Author: Michał Lubina | Pages: 157–172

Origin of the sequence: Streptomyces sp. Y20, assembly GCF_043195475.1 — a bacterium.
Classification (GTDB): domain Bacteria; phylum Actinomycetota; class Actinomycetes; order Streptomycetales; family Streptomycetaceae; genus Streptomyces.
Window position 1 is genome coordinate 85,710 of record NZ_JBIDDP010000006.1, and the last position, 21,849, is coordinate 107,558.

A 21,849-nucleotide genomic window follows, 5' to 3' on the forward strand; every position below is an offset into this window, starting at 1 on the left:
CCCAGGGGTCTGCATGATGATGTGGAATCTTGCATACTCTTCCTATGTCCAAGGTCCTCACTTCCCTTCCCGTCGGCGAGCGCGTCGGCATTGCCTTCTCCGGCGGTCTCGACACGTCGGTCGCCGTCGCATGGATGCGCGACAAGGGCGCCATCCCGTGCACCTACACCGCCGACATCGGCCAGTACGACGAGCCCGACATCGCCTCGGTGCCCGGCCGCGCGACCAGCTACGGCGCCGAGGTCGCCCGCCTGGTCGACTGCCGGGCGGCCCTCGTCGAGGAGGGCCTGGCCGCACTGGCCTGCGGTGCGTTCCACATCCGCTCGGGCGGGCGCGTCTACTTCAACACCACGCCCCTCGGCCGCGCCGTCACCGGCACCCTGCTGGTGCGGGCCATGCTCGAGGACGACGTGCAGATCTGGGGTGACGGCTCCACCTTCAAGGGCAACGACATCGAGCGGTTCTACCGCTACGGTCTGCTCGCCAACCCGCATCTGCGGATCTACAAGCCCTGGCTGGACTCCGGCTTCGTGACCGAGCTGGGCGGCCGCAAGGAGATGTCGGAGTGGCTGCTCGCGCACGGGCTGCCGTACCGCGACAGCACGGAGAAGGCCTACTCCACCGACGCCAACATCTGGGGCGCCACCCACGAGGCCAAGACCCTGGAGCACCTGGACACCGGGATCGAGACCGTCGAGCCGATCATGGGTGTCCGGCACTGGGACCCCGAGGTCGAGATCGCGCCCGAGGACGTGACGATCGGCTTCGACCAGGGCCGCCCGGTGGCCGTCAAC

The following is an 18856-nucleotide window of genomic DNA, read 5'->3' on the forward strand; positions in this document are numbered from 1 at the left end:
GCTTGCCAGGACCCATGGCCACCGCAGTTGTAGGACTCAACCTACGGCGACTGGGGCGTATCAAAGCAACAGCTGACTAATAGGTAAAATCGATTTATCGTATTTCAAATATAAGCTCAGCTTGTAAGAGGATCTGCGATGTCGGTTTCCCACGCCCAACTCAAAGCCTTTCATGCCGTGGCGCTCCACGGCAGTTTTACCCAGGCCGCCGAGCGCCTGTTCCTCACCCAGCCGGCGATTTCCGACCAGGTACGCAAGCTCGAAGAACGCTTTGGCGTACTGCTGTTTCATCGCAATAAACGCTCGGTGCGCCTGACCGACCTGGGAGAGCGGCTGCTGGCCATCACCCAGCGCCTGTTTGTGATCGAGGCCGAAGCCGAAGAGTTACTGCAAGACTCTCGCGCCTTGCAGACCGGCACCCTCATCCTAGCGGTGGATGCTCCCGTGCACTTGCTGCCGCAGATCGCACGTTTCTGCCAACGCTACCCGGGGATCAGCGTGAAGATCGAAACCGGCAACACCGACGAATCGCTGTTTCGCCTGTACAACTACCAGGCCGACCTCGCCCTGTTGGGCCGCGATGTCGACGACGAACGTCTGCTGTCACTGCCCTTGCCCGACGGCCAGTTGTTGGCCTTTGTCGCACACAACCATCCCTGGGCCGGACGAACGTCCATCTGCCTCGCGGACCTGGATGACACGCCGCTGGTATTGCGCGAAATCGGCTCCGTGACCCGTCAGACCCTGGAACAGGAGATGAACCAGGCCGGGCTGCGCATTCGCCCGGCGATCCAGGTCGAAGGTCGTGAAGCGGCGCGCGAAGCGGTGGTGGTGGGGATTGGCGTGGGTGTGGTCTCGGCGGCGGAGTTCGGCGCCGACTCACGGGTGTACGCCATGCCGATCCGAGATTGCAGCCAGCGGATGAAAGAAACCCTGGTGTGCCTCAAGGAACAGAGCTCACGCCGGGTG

Since the fall of the USSR, Russia has been trying to improve its position in the Korean Peninsula. In the 1990s this ended in almost total failure. Only in the 2000s did one see an improvement in Russia’s position: Moscow was able to balance its position in the Peninsula, achieve good relations with both Koreas and was invited to Six-Party Talks. Unfortunately, these beneficial circumstances did not last long. Since then Russia has been a rather non- active international player in the Peninsula, which has usually been bound up to Chinese actions. Hence, despite the ups and downs, Russia’s position since 1991 has been quite constant – that of a secondary great power in Korea.